You can never forget when owning an Anatolian is that they're a speciality breed. They have a solid defensive guarding behaviour ingrained in them. Calm and collected when trotting with the livestock but watchful and animated as soon as they spot a threat. These dogs were the answer to a specific problem of the shepherds in the vast herding regions and were perfected over centuries. Once they spot danger, their tail will go up high, and they bark or growl and stand ready. If the foe is witless enough not to take the warning posture serious, they will run and can attack.
The Anatolian is big and athletic without being cumbersome. Due to being left alone with livestock for several days, these dogs have an affinity for making decisions and sustaining themselves. Anatolians are no obedience dogs. If they feel you can't take decisive actions, these dogs will probably take them for you.
Teaching them tricks and playing fetch might also be a waste of time. Other dogs love pleasing their hooman friend, but Anatolians are wired differently. They exist to protect, not to please.
Training is challenging and requires consistency, firmness, and leader pack qualities. It's a difficult dog to handle for a novice dog owner. Many owners joke that you'll be the first if you get an Anatolian to recall consistently successfully.
Anatolians are not suitable for apartment living or living in urban areas. They should have a territory or area to patrol and watch. A big garden and rural living are best suited for this breed and are highly recommended for an accomplished and happy dog.
Early socialisation with other dogs and different people will lay the groundwork for how your dog will respond to strangers and new encounters. Anatolians are friendly and like a fuss but will probably always keep their guard up and their eyes peeled on their family.
This is one of the breeds where socialisation from a young age is crucial for success. However, due to their strength and size, an Anatolian on the loose can result in a dangerous situation. They don't get on well with smaller animals.
Anatolians shouldn't be walked off leash, especially if there is an area where you walk them regularly. After a while, they might claim the local dog park as "their" area to patrol and can become aggressive towards other dogs if they feel disrespected.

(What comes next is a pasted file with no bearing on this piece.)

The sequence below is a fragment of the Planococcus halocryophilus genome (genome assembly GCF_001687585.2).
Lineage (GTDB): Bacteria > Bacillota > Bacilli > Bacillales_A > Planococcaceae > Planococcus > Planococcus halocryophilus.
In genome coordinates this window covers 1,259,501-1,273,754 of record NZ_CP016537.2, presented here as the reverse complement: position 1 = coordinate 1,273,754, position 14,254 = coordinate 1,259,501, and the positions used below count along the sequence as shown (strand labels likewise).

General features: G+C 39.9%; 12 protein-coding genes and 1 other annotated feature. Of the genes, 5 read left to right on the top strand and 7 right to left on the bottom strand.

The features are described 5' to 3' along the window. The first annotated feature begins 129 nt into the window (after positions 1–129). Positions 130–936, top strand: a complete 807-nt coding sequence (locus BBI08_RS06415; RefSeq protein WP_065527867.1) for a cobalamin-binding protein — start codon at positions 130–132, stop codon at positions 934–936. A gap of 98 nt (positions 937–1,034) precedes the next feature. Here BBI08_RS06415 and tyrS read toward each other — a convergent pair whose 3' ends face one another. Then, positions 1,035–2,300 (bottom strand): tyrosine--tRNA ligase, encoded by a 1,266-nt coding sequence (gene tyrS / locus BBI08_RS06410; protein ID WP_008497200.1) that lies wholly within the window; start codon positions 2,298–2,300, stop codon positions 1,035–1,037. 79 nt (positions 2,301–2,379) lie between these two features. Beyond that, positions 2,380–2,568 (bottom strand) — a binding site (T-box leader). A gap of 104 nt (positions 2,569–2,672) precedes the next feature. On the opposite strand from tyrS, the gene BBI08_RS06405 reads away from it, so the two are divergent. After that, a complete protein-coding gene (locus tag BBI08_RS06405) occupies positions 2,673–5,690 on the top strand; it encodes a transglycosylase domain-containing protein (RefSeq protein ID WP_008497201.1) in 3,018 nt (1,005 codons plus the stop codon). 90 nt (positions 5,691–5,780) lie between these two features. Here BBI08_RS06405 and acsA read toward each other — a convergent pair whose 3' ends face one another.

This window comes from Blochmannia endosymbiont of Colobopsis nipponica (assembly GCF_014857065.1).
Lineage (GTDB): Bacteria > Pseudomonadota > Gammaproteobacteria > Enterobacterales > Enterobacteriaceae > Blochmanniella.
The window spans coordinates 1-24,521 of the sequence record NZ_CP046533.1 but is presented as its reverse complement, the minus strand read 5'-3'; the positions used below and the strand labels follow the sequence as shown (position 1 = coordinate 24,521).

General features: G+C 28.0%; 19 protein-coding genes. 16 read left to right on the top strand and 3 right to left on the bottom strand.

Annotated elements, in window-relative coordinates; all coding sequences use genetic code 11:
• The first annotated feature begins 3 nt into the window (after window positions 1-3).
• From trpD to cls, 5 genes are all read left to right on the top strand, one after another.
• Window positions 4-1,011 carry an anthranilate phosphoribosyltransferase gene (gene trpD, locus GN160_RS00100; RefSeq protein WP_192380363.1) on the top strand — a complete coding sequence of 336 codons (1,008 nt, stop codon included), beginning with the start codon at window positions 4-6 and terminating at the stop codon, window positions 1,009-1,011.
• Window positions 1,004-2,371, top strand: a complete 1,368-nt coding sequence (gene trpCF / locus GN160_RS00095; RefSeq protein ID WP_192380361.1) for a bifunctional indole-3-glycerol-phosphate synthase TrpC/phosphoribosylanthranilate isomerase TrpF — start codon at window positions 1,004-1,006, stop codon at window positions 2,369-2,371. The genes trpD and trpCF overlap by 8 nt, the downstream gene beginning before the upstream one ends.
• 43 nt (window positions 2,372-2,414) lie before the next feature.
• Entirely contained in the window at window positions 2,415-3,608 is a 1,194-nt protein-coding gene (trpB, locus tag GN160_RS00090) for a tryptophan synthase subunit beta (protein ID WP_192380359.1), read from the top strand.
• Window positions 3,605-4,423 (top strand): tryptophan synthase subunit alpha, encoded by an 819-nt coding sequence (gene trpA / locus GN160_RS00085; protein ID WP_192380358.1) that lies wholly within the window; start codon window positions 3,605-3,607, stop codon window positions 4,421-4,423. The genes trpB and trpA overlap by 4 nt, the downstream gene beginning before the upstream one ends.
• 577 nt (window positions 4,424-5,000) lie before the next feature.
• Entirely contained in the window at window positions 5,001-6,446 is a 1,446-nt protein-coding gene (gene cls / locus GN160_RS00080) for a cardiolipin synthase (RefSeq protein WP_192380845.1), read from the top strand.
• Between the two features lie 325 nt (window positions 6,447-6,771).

Selective hearing and stubbornness are pretty common temperament traits in Anatolians. To avoid confrontation, it's better to always walk with a leashed Anatolian Shepherd.
Are Anatolian Shepherds aggressive?
Anatolians are good with people. If you're a good pack leader, they will trust your judgement and not be unkind towards people entering your home. They might remain aloof and watchful but will show their people-orientated side. Your dog will be calm, respectful and polite. But you will never be able to take the watchdog fully out of this breed.
Once they have bonded with their flock or family, their first instinct is to keep them safe. Anatolians only become aggressive if the foe has misread the dog. They never attack without warning. There will be a warning posture first, and then they will follow with an attack. It's a very organised process.
Having the unreserved love from your Anatolian Shepherd will be the greatest gift. They're affectionate and very loyal dogs who won't do things halfheartedly. If you have life stock to protect, this is the dog breed for you. Some articles quote that Anatolian Shepherds are not suitable for families with young children. This comes down to socialisation and also the character of your dog. They're individuals, after all. However, there are stories that some Anatolians take special care of younger livestock. They will excel as companion dogs and watch dogs with the proper training. But these dogs are certainly not for the faint-hearted dog lover.
Anatolian Shepherd Dog temperament in a nutshell
If kept as a companion dog, they need a big house and garden to flourish and feel accomplished.
Requires a firm pack leader who makes decisions